African SWIFT collaborate with WMO-Severe Weather Forecasting Demonstration Project

From 20-30 November 2018, in Lomé, Togo, African SWIFT are collaborating with the first World Meteorological Organization (WMO), Severe Weather Forecasting Demonstration Project for West Africa (SWFDP-West Africa) training workshop on severe weather forecasting and delivery of warning services.

The training programme has been developed jointly by WMO and African SWIFT in consultation with contributing partners. Experts from global and regional centres (e.g. ECCC, Météo-France, NOAA/NCEP, RSMC – ANACIM, Dakar, ACMAD, AGRHYMET Centre), as well as from SWIFT partners at the University of Leeds, the Federal University of Technology Akure, (FUTA), ACMAD and Kenya Meteorological Department (KMD) will contribute to the workshop as lecturers. Participants from SWIFT Kenya partners (University of Nairobi and KMD) will share their practical experience of the successful SWFDP project in Eastern Africa.

Week 1 of the workshop is focused on forecasting techniques, interpretation of Numerical Weather Prediction (NWP) products and satellite based information, and its best use in severe weather forecasting. Week 2 looks at public weather services e.g. determination of service delivery gaps, dissemination channels, impact-based forecast and warning services, introduction to the Common Alerting Protocol (CAP) standard for dissemination of warnings, and working with the media and with Disaster Management and Civil Protection Authorities.

Operational forecasters and public weather services (PWS) staff from 15 National Meteorological and Hydrological Services (NMHSs) across the sub-region are attending, including from Cabo Verde, Guineas-Bissau, Gambia, Ghana, Liberia, Sierra Leone, Nigeria, Benin, Burkina Faso, Guinea, Ivory Coast, Mali, Niger, Senegal and Togo. SWIFT participants attending include forecasters, academics, researchers and lecturers from the SWIFT African partner countries (Senegal, Ghana, Nigeria, Kenya). The workshop brings together SWIFT forecasters and researchers to learn and develop standard forecasting techniques that will be further developed in the SWIFT testbeds in 2019.

From SWFDP, SWIFT and PWS perspective, the main aims of the workshop are:

  • To introduce participants to the available NWP and Guidance products through SWFDP-West Africa and to develop capacity on their interpretation and best use in forecasting; to prepare participants for the demonstration phase of SWFDP-West Africa in early 2019.
  • To introduce forecasters to the latest techniques for West African synoptic forecasting and nowcasting and to introduce researchers to the challenges and methods of operational forecasting; to apply these techniques to new case-studies, which will encourage forecaster-researcher dialogue and to develop training tools for future training.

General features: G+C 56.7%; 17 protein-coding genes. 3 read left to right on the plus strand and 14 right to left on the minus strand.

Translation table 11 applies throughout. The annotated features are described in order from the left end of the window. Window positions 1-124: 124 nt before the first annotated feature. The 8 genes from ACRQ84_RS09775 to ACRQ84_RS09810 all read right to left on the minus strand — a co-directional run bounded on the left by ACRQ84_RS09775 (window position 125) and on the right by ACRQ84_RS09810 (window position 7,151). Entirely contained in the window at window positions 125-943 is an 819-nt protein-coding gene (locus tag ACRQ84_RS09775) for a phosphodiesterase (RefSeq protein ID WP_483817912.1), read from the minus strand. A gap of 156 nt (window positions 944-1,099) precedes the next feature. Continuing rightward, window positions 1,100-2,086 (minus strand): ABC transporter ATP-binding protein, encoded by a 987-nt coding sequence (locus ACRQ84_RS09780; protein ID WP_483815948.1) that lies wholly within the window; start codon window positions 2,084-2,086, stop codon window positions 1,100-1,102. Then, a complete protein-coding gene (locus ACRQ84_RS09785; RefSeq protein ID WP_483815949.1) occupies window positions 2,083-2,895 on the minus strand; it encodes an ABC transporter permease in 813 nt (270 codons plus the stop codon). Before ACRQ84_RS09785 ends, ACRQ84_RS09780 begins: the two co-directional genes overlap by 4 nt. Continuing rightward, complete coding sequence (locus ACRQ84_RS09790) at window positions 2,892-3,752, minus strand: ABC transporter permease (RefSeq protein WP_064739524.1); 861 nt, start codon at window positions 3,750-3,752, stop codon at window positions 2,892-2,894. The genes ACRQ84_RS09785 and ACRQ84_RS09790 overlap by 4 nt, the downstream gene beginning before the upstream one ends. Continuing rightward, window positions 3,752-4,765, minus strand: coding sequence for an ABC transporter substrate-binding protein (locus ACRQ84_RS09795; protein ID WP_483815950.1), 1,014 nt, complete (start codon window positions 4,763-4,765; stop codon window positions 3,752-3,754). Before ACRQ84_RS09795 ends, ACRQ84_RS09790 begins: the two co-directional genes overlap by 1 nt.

• To engage the forecasters and PWS staff with users (e.g. from DMCPAs, media, agriculture) to improve delivery of warnings and services and to improve dissemination of warning through various channels of communication including websites and social media.
  • To introduce impact based forecasting and warning (IBFW) services.

The workshop is convened at the kind invitation of the Government of Togo and has received funding support from the Climate Risk and Early Warnings Systems (CREWS) Initiative.

National stakeholder dialogue takes place in Accra, Ghana

This week the SWIFT Users team is meeting in Accra for a dialogue with stakeholders. Hosted by the Ghana Meteorological Agency (GMet) and Kwame Nkrumah University of Science and Technology (KNUST), the discussion will focus on how best to support users’ understanding and use of weather /climate forecast and services in Ghana.

The meeting takes place 8-9 November and is led by Philip Antwi-Agyei (KNUST), Andrea Taylor (University of Leeds) and Maureen Ahiataku (GMet), together with SWIFT Programme Science Director, Elijah Adefisan (ACMAD) and Nicolas Fournier (UK Met Office). Stakeholders taking part include, representatives from government ministries and departments, delegates from operational forecasting agencies and industrial sectors such as oil an gas, national and international NGOs and academic research groups.

This is the first of four African SWIFT national dialogues with stakeholder groups, with similar events planned in Senegal, Nigeria and Kenya. The key aims of the Users work package are to:

  • Examine the usefulness of existing forecast provision for decision making in climate sensitive sectors across nowcasting to seasonal timescales.
  • Bring users and providers of forecasts together to identify how the usefulness and accessibility of forecasts products can be increased.
  • Develop effective strategies for communicating forecasts to different users in climate sensitive sectors.

As stakeholders discuss their experiences of weather/climate impact within their sector (agriculture, fisheries, oil and gas, water resources, disaster management etc.), they are identifying what information they need from weather forecasts, and what support is required to enable them to use the information in making strategic decisions.  A representative from the oil and gas sector has highlighted the challenges within Ghana to accessing marine-based weather data. A key question for all is, what forecast information is required, and by whom, to mitigate against the negative impacts of severe weather events.

For further information contact Philip Antwi-Agyei or Andrea Taylor via the links above.


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